as originally posted on nintendolife
Mighty No. 9’s launch hasn’t exactly been a success. The title has shipped to middling reviews and performance problems, and a live stream to promote the game ruffled a few feathers (although it should be noted, it now seems that this was the fault of the translator rather than creator Keiji Inafune himself).
The lengthy live stream has now been picked apart in greater depth, and looking beyond the “better than nothing” comment – which we’re now pretty sure was former Capcom staffer and stream translator Ben Judd’s own sentiment rather than Inafune’s – we see a developer who appears to be genuinely sorry that the project has disappointed its fans and backers.
The following comments ar
e taken directly from the live stream and it’s vital to remember that Judd is at times putting his own comments into the text.
Inafune points out that the buck stops with him when it comes to Mighty No. 9’s problems:
Inafune-san said “You know, I want to word this in a way to explain some of the issues that come with trying to make a game of this size on different platforms.” He’s like “I’m kind of loath to say this because it’s going to sound like an excuse and I don’t want to make any excuses. I own all the problems that came with this game and if you want to hurl insults at me, it’s totally my fault. I’m the key creator. I will own that responsibility.”
He also admits that bringing the game to so many systems was a mistake:
He said “In my many years at Capcom, and Capcom was known for their multi-platform strategy. But never did they ever do 10 SKUs all at the same time, 10 different versions all for one title.” Traditionally, this is true—I know, we worked with a lot of different porting houses—usually you have the base game and work on the port after the game was done. In this case, it was do the base game and do the port all at the same time. it ended up being a huge amount of work, more than they actually estimated. Definitely, when they looked at the project, they were wrong about a lot of things. They underestimated how much time, work was going to be necessary. All of those things create a huge amount of pressure.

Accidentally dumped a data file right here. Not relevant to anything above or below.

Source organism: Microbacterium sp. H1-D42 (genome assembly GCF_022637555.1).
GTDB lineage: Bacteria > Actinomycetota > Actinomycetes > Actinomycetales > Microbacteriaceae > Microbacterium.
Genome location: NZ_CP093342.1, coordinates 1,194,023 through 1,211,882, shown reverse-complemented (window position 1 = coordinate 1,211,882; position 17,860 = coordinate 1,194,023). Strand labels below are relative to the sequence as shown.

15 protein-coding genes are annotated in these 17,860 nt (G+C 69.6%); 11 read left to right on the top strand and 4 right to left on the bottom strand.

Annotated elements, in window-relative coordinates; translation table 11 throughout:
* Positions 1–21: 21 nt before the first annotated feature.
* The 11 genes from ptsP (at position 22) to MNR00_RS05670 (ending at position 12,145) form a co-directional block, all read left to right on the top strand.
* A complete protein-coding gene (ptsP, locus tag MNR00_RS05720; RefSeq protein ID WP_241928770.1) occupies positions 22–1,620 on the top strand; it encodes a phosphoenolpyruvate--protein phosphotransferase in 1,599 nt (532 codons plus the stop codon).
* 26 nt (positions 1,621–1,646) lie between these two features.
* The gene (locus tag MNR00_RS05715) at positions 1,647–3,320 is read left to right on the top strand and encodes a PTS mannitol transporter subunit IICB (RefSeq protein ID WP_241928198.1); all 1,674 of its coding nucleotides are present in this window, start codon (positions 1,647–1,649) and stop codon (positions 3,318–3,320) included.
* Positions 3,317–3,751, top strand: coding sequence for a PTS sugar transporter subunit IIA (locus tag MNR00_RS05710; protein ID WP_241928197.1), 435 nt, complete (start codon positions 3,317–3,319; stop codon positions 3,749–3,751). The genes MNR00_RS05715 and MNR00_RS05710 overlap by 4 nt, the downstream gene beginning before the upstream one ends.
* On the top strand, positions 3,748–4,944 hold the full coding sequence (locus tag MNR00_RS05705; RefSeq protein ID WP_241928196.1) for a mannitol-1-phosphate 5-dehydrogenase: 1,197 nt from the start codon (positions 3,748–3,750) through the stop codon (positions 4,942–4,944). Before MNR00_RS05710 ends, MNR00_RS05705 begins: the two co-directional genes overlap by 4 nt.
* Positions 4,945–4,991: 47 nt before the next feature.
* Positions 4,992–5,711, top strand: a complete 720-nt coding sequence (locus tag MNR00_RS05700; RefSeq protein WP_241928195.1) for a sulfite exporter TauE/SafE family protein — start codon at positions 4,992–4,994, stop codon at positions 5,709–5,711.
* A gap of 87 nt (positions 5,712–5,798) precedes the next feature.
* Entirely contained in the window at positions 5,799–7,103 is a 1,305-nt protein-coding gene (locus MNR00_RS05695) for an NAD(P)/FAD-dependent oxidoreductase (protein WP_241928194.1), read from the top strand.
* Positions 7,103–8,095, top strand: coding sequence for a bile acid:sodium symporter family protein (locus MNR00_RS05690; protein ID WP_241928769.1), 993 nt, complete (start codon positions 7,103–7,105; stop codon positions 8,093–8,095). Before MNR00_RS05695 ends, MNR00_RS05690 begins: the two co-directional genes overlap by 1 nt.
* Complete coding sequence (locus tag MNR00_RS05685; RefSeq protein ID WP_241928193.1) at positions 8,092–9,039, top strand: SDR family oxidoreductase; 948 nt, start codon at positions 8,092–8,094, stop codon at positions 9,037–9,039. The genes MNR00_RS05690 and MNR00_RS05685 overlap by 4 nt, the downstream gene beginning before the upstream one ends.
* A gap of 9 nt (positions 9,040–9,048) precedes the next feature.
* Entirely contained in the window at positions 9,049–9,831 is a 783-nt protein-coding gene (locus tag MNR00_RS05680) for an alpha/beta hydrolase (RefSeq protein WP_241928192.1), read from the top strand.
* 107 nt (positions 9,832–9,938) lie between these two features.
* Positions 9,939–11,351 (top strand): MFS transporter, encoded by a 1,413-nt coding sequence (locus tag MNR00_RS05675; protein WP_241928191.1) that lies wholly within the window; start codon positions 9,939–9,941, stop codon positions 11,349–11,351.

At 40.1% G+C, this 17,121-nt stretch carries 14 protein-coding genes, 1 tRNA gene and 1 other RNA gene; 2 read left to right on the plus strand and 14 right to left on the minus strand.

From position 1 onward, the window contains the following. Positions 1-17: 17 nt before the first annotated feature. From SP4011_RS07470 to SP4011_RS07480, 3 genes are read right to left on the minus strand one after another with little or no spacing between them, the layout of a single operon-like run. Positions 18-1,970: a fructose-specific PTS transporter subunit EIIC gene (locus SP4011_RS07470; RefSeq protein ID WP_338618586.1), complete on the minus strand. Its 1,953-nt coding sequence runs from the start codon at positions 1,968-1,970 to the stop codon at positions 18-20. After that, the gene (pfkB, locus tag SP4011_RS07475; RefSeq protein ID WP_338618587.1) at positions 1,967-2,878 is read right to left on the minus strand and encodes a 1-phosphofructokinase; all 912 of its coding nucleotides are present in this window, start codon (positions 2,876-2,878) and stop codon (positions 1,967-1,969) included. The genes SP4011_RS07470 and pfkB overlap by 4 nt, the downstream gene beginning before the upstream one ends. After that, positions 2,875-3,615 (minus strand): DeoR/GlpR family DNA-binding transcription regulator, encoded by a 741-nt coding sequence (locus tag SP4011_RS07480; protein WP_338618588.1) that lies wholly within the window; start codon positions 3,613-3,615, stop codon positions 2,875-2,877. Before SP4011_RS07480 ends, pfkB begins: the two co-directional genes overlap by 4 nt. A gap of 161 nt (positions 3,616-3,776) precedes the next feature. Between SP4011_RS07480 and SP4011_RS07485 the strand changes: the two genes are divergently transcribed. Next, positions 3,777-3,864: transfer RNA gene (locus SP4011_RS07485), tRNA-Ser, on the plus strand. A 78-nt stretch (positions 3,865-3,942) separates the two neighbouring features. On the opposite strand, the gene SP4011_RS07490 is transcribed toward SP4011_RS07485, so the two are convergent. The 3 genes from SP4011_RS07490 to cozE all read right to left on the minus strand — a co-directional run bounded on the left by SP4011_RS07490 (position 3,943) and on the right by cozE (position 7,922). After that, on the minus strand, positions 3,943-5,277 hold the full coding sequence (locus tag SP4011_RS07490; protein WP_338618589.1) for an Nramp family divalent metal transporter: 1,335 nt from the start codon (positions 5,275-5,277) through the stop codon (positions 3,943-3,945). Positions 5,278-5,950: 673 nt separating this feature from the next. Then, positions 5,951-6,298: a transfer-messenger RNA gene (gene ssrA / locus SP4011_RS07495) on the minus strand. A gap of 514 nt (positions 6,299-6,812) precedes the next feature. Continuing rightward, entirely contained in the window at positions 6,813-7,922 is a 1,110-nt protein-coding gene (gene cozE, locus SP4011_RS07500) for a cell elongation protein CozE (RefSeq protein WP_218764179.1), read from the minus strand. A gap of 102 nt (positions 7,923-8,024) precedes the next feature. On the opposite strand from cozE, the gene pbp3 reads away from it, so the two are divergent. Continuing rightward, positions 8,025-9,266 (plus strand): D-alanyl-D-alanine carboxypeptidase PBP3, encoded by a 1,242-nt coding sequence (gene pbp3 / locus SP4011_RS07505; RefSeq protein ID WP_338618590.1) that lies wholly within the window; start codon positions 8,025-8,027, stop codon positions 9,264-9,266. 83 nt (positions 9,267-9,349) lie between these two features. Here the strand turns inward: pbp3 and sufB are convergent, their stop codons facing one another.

Another criticism from fans is that Inafune divides his time between too many projects – he’s been involved in many other games aside from Mighty No. 9, including Azure Striker Gunvolt and ReCore – but Judd is quick to counter this:
I’ve [Ben Judd] seen a lot of different comments that suggested Inafune-san was only focused on being a business man and taking the IP and making anime or manga or branching off into a lot of different directions. To your average everyday person, it’s going to seem that way. But the reality is, during production, the key creative pieces really happen for the first 70% and then beyond that, it’s all about doing porting and bug testing. I promise you Inafune-san’s time is best spent focused on taking this IP in new directions. Again, as I said, to be an independent studio and get a chance to own your IP, it just doesn’t happen. It does bring in other opportunities, which is great. I guarantee you [that] you want your independent creators and developers to have their IP, you want them to be able to take them in different directions. It gives you more choices as gamers. I 100% stand by this sentiment.
The live stream is pretty long but is worth watching if you want to get a better grip on the challenges Inafune and his team have faced over the past few months – just be aware (as we and many other sites should have been yesterday) that Judd isn’t just translating Inafune’s words, but injecting his own opinions into the stream.
According to wikipedia is a Soviet/Russian animated series produced by Soyuzmultfilm. The series debuted in 1969 and became popular in the Soviet Union and Eastern Bloc countries. The latest episode was produced in 2006.
The series follows the comical adventures of a mischievous yet artistic Wolf (Волк), trying to catch—and presumably eat Hare (Заяц). It features additional characters that usually either help the hare or interfere with the wolf’s plans. The original film language is Russian, but very little speech is used, usually interjections or at most several sentences per episode. The series’ most common line is the titular “Nu, pogodi!”, recited by the wolf when his plans fail. It also includes many grunts, laughs and songs.